Lions notebook: Preparing for Peterson

The Detroit Lions are well aware of the talents of Vikings' rookie sensation Adrian Peterson. Peterson has already broken a 1,000 rushing yards this season, while barely breaking a sweat. Much more inside, including player quotes, notes and more.

The Detroit Lions are well aware of the talents of Vikings' rookie sensation Adrian Peterson. Peterson has already broken a 1,000 rushing yards this season, while barely breaking a sweat.

"Y'all know how good he is," said Lions' linebacker Boss Bailey. "The kid's dynamic, man. He's special."

After being sidelined the previous two games with a knee injury, Peterson and the suddenly lively purple crew (Minnesota has back-to-back games without their first-round selection) will host the Lions on Sunday.

The two teams met earlier this year, in which Detroit escaped in overtime following a gutty performance by quarterback Jon Kitna. The Lions also held Peterson to just 66 yards on 20 carries.

It may have even looked like he ran for a lot of yards. There was one play where he broke through the Detroit defense and bulled his way down near the goal line.

But in the end, when you looked down at your stat sheet, Peterson's statistical output was mediocre at best. The Lions largely held the kid in check.

And even though that was only Peterson's second NFL game, the Lions are taking something from that heading into Sunday's pivotal game at the Metrodome.

The players said it was simple.

"We tackled him," linebacker Paris Lenon said. "We tackled well. Everybody pursued to the ball. We fit the runs properly."

"Everybody was doing their job," Bailey said. "There wasn't anybody trying to make a play that they didn't have to make, so to speak. Everybody was making the play that came to him, and that's what we've got to do this week."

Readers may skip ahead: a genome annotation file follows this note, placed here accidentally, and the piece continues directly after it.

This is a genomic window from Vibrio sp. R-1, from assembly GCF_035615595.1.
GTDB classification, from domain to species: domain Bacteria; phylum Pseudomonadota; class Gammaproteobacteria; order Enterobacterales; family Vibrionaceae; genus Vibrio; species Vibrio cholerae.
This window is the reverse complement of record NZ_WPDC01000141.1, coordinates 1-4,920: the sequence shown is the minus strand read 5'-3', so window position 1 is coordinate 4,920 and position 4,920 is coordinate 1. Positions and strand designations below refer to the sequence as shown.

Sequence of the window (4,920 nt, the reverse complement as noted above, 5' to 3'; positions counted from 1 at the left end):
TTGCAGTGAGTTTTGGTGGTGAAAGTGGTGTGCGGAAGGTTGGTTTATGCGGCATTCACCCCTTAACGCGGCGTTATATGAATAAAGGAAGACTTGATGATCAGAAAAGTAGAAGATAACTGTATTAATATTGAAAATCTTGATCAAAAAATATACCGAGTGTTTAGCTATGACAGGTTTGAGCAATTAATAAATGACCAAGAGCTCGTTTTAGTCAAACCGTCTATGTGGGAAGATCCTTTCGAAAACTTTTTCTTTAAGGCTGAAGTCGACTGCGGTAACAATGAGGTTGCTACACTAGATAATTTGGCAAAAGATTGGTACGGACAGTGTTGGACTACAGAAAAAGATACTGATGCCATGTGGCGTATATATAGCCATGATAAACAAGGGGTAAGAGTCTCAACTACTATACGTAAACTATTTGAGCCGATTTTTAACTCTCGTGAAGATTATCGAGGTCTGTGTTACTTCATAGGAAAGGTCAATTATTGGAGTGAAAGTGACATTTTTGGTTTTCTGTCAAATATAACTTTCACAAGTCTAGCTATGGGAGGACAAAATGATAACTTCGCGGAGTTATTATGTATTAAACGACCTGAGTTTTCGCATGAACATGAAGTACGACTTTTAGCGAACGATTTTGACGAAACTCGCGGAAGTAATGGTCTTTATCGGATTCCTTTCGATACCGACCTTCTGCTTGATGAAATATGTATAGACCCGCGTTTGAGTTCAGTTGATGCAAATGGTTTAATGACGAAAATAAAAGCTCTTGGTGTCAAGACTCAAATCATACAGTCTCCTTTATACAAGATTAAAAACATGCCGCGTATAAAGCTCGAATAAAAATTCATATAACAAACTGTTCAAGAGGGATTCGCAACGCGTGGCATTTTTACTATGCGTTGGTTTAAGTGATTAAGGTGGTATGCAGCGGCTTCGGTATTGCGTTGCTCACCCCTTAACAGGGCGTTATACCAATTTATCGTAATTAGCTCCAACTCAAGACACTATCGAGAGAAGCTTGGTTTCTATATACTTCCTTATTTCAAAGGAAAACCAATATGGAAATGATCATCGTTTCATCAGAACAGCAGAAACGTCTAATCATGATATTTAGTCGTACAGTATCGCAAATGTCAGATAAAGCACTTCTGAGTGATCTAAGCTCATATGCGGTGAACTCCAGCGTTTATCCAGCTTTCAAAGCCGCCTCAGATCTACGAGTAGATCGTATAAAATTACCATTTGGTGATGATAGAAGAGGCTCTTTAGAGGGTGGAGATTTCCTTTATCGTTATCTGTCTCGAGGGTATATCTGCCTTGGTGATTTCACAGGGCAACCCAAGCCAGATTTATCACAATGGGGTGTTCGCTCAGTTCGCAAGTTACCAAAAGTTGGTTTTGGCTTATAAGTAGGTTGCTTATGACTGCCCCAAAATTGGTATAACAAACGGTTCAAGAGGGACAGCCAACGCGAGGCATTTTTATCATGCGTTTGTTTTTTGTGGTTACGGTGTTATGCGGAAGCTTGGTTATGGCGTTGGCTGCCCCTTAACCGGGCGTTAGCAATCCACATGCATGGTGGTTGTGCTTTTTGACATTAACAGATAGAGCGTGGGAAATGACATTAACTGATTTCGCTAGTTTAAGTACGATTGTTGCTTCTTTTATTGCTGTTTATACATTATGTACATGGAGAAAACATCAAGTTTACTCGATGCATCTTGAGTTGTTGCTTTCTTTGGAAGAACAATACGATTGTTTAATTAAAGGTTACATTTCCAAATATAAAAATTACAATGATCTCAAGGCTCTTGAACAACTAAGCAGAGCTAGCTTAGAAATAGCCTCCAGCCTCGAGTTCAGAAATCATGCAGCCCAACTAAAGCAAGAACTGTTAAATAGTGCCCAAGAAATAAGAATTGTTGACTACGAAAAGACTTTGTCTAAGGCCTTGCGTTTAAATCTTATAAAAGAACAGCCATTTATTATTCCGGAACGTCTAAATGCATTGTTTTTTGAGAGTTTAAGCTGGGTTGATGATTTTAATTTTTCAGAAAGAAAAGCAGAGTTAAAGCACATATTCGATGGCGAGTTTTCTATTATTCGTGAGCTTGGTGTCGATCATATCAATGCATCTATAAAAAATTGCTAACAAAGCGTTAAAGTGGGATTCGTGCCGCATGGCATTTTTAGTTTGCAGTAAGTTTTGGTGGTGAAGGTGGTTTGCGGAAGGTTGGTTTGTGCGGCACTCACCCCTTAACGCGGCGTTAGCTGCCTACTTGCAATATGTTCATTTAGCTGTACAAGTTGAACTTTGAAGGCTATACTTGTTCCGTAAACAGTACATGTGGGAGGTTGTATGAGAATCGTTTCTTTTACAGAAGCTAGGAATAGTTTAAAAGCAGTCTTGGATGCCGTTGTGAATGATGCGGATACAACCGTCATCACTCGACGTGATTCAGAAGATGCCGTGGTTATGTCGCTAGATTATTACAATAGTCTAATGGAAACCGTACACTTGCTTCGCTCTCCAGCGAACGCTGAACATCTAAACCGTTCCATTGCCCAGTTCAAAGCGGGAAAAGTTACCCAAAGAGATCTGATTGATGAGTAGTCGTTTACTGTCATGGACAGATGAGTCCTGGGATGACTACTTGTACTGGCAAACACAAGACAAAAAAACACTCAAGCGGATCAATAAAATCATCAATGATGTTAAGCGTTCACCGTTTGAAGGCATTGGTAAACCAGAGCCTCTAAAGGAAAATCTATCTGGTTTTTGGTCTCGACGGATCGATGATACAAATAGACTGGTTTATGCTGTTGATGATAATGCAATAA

Stopping Peterson -- not to mention Chester Taylor and Mewelde Moore -- is job No. 1 for the Lions. The Vikings are the NFL's best team on the ground, ranking first in rushing and first against the run.

The Lions have to stop Peterson and force the Vikings to pass. They picked off quarterback Tarvaris Jackson four times in their previous meeting.

Offensively, the Lions have to get their struggling passing game going. Overall, they can't play tentative.

This team hasn't played in pressure-packed games in a playoff race before, and it has shown lately.

"I think people were worrying about playing like, 'Man, we've got to win this game, we've got to win,' instead of just letting it go, just playing loose and just playing football," center Dominic Raiola said. "You can see it on tape. It's a big difference.

"People want to win so bad, I think we're pressing a lot. That might be it. I don't know exactly what it is. We put all that behind us now."

These are teams headed in opposite directions.

The Vikings started 2-5. But they have won three of their past four games, putting them back into the playoff picture.

The Lions started 6-2. But they have lost three games in a row, putting their playoff hopes in jeopardy.

"They went this way; we went that way," Lions defensive end Dewayne White said. "But it doesn't matter what happened a month ago. It matters what's going on Sunday."